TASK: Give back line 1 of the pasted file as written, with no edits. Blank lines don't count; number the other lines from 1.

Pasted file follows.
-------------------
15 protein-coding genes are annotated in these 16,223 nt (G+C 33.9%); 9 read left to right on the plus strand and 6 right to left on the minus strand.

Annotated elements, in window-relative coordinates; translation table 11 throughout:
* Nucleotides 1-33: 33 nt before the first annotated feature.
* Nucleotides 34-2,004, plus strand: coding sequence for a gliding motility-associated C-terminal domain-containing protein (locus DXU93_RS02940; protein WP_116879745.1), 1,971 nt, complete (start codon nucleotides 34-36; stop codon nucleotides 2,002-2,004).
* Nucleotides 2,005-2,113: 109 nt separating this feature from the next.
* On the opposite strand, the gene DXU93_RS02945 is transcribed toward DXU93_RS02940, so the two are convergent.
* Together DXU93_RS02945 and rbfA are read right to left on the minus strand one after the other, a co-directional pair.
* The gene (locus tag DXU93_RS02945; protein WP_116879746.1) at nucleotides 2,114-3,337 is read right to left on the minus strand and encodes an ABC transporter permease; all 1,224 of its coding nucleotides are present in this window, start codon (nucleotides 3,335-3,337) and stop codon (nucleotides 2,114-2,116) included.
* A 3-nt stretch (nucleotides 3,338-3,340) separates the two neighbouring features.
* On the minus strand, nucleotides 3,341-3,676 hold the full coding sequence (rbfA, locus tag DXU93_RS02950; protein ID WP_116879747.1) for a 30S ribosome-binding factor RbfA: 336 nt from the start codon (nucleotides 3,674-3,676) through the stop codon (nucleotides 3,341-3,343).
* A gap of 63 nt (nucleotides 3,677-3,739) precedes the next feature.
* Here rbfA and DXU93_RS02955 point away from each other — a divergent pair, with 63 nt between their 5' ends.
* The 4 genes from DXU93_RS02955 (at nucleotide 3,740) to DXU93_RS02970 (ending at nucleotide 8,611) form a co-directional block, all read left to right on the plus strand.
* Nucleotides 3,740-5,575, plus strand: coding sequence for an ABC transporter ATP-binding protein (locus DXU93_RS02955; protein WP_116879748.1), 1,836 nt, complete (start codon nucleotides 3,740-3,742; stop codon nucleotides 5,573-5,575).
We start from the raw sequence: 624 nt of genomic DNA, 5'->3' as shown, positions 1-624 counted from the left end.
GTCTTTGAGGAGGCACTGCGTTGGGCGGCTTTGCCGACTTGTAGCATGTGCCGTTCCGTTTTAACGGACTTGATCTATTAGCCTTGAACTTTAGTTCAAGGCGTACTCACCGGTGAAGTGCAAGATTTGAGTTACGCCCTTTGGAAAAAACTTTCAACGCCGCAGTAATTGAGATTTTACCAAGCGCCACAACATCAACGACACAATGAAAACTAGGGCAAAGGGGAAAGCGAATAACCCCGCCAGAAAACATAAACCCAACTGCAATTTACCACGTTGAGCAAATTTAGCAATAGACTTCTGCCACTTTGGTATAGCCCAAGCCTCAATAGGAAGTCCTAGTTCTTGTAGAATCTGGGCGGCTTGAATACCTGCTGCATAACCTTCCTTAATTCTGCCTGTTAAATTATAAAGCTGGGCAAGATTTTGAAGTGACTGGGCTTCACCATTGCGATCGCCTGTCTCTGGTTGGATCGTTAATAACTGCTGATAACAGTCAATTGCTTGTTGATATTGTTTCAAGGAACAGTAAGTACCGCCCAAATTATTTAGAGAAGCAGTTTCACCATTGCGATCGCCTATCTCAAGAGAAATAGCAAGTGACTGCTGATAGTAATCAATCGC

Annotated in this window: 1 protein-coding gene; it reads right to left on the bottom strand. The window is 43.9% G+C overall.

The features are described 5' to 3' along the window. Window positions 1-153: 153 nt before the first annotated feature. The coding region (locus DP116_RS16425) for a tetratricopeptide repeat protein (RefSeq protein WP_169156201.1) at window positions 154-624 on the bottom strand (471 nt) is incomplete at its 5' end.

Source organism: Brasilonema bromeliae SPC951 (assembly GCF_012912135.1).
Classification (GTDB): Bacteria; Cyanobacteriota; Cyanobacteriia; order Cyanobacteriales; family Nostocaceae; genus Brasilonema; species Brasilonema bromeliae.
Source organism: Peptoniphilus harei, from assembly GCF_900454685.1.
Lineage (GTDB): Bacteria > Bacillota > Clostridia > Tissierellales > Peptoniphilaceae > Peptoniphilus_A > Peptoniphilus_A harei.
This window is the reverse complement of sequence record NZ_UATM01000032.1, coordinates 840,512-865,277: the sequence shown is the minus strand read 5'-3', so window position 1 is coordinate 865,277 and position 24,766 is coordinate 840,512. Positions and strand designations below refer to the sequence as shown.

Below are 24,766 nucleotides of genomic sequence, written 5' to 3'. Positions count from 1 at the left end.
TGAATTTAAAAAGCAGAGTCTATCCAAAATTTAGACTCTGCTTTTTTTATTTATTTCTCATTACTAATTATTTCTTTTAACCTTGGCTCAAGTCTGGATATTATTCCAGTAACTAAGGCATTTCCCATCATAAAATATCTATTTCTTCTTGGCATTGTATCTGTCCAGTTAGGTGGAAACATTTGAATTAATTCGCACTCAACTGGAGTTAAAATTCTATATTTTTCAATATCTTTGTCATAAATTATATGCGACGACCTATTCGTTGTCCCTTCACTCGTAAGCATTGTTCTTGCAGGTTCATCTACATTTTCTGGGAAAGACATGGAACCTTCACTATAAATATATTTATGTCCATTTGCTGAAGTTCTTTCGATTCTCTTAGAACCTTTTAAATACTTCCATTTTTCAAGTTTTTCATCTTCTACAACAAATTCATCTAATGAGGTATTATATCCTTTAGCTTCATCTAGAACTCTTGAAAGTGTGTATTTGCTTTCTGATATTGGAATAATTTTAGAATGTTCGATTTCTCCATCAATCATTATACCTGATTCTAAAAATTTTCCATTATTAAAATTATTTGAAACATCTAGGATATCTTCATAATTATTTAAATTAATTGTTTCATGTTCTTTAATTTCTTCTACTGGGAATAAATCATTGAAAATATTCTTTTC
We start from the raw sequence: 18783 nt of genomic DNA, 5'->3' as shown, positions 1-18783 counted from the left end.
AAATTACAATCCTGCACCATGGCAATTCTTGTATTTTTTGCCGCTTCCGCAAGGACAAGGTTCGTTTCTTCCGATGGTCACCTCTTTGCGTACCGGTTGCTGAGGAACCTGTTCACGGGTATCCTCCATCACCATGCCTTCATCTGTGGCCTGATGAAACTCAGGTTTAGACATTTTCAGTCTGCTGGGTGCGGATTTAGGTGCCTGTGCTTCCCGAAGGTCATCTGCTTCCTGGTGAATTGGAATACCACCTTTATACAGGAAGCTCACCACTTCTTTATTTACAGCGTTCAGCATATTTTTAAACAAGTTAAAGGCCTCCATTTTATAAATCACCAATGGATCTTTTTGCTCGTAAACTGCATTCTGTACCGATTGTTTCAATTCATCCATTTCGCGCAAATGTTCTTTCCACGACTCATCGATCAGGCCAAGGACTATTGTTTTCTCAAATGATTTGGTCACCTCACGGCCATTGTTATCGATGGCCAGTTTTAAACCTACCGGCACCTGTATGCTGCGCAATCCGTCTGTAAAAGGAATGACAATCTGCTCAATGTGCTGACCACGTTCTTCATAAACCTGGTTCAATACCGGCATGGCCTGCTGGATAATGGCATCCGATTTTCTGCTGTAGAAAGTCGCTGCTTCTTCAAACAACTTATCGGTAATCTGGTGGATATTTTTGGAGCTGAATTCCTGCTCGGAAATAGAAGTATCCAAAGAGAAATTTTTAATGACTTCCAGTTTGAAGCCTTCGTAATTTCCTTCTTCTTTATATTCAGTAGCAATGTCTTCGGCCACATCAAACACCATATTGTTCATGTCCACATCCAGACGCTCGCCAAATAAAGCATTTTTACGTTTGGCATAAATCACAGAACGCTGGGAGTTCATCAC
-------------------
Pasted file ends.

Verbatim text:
15 protein-coding genes are annotated in these 16,223 nt (G+C 33.9%); 9 read left to right on the plus strand and 6 right to left on the minus strand.